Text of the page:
In Kill a man, published by AfterShock Comics, the microcosm of mixed martial arts becomes the test bed for comic writers Steve Orlando and Phillip Kennedy Johnson on which to explore the complexity of human relationships. Present narrative: the expert reigning champion reveals to everyone the homosexuality of his young challenger. Twenty years earlier: the boy’s father, a homophobic fighter, dies under the blows of his homosexual rival.
The short circuit is clear: the EFC (Extreme Fighting Championship) cannot accept a possible gay champion nor James’s mother can forgive her son for having “betrayed” his parent. In the alternation between fighting, reflections and corruption, discrimination and the desire for revenge come to life thanks to the immediacy of Al Morgan‘s sometimes stylized drawing. The black space between the panels frames non-shaded and heavy colors, such as red, purple and gray, metaphors of a high tension, of a constantly limited freedom.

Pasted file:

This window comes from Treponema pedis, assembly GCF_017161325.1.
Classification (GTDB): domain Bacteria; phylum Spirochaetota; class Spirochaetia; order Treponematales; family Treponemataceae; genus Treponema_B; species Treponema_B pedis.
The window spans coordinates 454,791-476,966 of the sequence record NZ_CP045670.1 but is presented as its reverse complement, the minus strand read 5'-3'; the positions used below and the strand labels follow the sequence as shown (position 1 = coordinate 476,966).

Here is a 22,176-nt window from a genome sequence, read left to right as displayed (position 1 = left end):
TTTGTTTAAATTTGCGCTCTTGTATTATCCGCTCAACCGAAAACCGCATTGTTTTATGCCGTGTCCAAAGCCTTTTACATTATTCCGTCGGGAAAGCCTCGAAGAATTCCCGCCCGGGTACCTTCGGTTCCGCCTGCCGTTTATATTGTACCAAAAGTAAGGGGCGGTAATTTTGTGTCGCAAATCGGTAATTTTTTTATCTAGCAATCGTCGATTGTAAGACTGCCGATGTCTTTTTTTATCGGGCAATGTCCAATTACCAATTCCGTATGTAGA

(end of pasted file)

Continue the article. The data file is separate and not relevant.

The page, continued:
The artist transmits the intensity of the matches through the density, that is, with the presence of small square panels or with the repetition of the figures, captured while they perform the moves and strike. During the decisive challenge, the compositional schemes jump in a whirlwind of movements: the characters face each other in the ring, with disfigured faces around them watching the action. Despite the murky result of the meeting, the comic is clear and effective both in the narrative and in the transmission of an inclusive message.
We talk about of:
Kill a man
Steve Orlando, Phillip Kennedy Johnson, Al Morgan
AfterShock Comics, 2020
128 pages, TPB, colors – 17,99 $
Translated from italian by David Padovani